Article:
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Guys, leave the politics out of it.

If you think anyone cares about your political leanings, take it to the section that’s for that.
 
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Foxbat

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I’ll just toss this in without too much fuss, I hope. Star Trek has always been a forum for progressive ideas and concepts. The episode tackling Racism in TOS “He’s Black on his left side; I’m Black on my Right Side” to TNGs many episodes exploring Sexual Identity (Crusher’s love interest with the Trill whose host body is replaced with a different sex but the overall Being is the same), Star Trek has had this consistency from the beginning in the 1960s.

Science Fiction is more than just Ray Guns and Space Ships, it’s exploring how Individuals are impacted by this Technology and the interactions between different Cultures.
 
Zookster

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I’ll just toss this in without too much fuss, I hope. Star Trek has always been a forum for progressive ideas and concepts. The episode tackling Racism in TOS “He’s Black on his left side; I’m Black on my Right Side” to TNGs many episodes exploring Sexual Identity (Crusher’s love interest with the Trill whose host body is replaced with a different sex but the overall Being is the same), Star Trek has had this consistency from the beginning in the 1960s.

Science Fiction is more than just Ray Guns and Space Ships, it’s exploring how Individuals are impacted by this Technology and the interactions between different Cultures.
Exactly. You can add to the list Riker falling in love with an androgynous (nonbinary) species in TNG. One of the first lesbian kisses on US TV on DS9. Of course the first interracial kiss on US TV in TOS. And efforts to make the crews of all series diverse and putting women and POC in positions of authority before it was mainstream. I laugh whenever anyone tries to disparage a show for being woke. LeVar Burton sums it up best.


View: https://twitter.com/levarburton/status/1398665992318844930
 
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long_time_DNC

long_time_DNC

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Yes, but where are episodes akin to "The Doomsday Machine", "The Ultimate Computer", "The Changeling", "The Corbomite Maneuver", "I, Mudd"...and that's just TOS. I haven't even listed any of the many terrific TNG, DS9, Voyager or Enterprise episodes that tend to be much more sci-fi than social-issues oriented. Discovery's writing team just can't seem to get past being social-issue oriented or emotionally-oriented for more than one episode per season. Granted, 13 episodes is a very short season compared to 20-24 episodes that shows used to run...but nevertheless, I would think they could drop the social/emotional ram just a little and give us a tad more sci-fi, even in a 13 episode season...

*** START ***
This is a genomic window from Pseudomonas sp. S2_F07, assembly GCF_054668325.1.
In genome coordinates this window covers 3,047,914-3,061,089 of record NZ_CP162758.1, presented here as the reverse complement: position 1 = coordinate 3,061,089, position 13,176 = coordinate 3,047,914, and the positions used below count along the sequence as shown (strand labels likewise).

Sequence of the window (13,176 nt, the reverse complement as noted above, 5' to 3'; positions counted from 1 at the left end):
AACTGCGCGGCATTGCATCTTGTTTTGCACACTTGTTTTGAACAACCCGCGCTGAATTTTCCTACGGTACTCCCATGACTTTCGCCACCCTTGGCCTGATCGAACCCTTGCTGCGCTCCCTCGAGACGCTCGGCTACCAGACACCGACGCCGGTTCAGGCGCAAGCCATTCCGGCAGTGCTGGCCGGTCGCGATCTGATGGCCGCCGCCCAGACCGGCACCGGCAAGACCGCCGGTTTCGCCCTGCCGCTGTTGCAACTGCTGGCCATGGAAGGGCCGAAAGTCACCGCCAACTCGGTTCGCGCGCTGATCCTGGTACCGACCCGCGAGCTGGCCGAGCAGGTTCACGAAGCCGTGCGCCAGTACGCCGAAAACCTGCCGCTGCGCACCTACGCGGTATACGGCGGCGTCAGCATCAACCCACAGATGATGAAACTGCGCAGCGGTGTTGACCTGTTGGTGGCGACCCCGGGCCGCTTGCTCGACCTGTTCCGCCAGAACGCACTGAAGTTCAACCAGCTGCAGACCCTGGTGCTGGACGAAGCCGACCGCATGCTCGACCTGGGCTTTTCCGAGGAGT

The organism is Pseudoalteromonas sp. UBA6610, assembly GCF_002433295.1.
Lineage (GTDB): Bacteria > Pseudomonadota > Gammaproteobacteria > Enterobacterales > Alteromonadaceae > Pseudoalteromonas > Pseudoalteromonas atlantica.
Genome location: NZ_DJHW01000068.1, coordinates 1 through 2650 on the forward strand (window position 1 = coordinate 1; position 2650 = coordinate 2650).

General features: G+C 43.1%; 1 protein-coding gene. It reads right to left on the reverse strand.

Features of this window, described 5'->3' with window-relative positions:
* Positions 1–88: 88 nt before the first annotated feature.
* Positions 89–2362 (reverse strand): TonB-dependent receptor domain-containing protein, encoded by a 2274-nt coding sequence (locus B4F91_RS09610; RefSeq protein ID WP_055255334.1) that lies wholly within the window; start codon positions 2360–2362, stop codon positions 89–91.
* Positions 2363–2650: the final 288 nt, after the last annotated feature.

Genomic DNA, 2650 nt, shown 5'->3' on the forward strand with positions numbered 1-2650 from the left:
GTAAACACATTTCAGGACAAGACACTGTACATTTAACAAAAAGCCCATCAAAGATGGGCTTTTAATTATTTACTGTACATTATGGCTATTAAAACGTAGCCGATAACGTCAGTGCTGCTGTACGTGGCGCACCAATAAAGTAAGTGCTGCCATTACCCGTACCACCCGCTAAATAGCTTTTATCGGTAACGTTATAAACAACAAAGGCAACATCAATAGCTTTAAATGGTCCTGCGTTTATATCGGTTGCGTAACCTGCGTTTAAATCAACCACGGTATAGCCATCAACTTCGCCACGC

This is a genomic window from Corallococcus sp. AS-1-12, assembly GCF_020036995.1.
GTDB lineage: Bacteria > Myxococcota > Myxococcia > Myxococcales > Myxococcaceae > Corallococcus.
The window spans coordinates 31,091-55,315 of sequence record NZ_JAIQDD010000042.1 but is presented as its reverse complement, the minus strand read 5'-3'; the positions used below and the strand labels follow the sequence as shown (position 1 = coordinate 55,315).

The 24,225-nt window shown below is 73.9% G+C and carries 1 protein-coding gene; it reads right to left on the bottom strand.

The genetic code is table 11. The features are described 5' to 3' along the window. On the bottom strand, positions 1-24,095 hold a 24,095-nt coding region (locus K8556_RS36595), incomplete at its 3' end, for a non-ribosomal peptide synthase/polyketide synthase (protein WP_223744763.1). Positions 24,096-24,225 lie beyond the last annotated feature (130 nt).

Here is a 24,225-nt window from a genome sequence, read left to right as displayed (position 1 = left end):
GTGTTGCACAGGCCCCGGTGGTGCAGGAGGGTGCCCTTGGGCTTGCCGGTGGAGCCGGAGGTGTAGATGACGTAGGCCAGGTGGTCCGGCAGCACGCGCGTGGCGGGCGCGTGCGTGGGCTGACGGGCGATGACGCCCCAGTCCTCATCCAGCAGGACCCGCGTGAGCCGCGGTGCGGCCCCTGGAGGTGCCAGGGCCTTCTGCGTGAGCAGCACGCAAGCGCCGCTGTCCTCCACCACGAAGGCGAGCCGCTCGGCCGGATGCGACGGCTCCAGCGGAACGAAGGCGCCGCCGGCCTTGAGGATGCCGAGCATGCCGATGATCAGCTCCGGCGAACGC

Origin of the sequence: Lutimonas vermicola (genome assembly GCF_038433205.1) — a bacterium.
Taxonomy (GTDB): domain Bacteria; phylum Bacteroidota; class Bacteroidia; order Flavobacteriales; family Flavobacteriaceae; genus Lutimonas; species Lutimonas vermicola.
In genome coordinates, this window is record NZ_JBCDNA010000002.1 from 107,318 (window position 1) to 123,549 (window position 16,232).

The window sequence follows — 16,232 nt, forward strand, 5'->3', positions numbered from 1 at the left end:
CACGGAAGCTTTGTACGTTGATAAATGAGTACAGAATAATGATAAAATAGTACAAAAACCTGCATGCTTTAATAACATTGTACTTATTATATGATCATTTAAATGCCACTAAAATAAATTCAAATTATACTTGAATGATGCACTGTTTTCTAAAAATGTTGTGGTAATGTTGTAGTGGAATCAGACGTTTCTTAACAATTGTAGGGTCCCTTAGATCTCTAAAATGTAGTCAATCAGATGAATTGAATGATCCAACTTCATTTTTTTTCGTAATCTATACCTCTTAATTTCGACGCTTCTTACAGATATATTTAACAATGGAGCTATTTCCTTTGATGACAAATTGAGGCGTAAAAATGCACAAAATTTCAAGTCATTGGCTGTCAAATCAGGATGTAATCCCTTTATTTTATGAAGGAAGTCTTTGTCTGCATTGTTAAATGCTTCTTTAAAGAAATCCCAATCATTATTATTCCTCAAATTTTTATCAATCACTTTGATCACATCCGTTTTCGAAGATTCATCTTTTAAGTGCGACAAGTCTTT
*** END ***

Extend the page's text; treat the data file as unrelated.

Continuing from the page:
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Zookster

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Regarding the emotionally oriented aspect of prior series, TNG literally had an empathic therapist sitting on the bridge for every first contact with a new species/entity. The exchanges usually began along the lines of (for example): "Captain, I'm sensing no hostility here, just confusion and loneliness." Because having one councilor in a prominent bridge officer role wasn't enough, the show added the recurring character of Guinan for informal therapy sessions. Not to mention, I can't count the number of times a TNG episode either focused on or had a subplot involving Data learning about human nature and what it means to have feelings and emotions.

For the past half-century plus, sci-fi stories have often been used as a proxy for addressing real-world social issues (e.g., the oppression/mistreatment of one alien species by another representing various forms of class- or race-based oppression/discrimination/bias in our current society). If anyone is bothered by stories that touch on themes of social equality, representation, accepting of differences, etc., then sci-fi may not be for you.

Because more than half of the episodes of prior Star Trek series were episodic in nature, you could have a pure 45-minute sci-fi adventure-type story from time to time. Though if you watch closely, they too would often touch on bigger themes involving freedom, equality, self-determination, understanding and accepting the differences of other species, etc.
 
long_time_DNC

long_time_DNC

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Regarding the emotionally oriented aspect of prior series, TNG literally had an empathic therapist sitting on the bridge for every first contact with a new species/entity. The exchanges usually began along the lines of (for example): "Captain, I'm sensing no hostility here, just confusion and loneliness." Because having one councilor in a prominent bridge officer role wasn't enough, the show added the recurring character of Guinan for informal therapy sessions. Not to mention, I can't count the number of times a TNG episode either focused on or had a subplot involving Data learning about human nature and what it means to have feelings and emotions.

For the past half-century plus, sci-fi stories have often been used as a proxy for addressing real-world social issues (e.g., the oppression/mistreatment of one alien species by another representing various forms of class- or race-based oppression/discrimination/bias in our current society). If anyone is bothered by stories that touch on themes of social equality, representation, accepting of differences, etc., then sci-fi may not be for you.

Because more than half of the episodes of prior Star Trek series were episodic in nature, you could have a pure 45-minute sci-fi adventure-type story from time to time. Though if you watch closely, they too would often touch on bigger themes involving freedom, equality, self-determination, understanding and accepting the differences of other species, etc.
Yeah, ok, got your point. No problem. Did you get mine?
 
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SamCdbs

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To me, the difference between STD and all the other Star Trek versions relative to this issue is the difference between a jelly donut and jelly.

Can I point to plenty of social and political commentary in all versions of Star Trek? Sure. But this was contained within and a small part of each overall series and even the individual episode/movie. Within an overall framework of basic good science fiction and within the particular fictional universe of humanity’s future that is the basic vision of Star Trek. Its there, but it isn’t all that is there. But, strip away the emotion, the political and social commentary, and, yes, the condescension, from STD, and there is little left.
 
TheKrell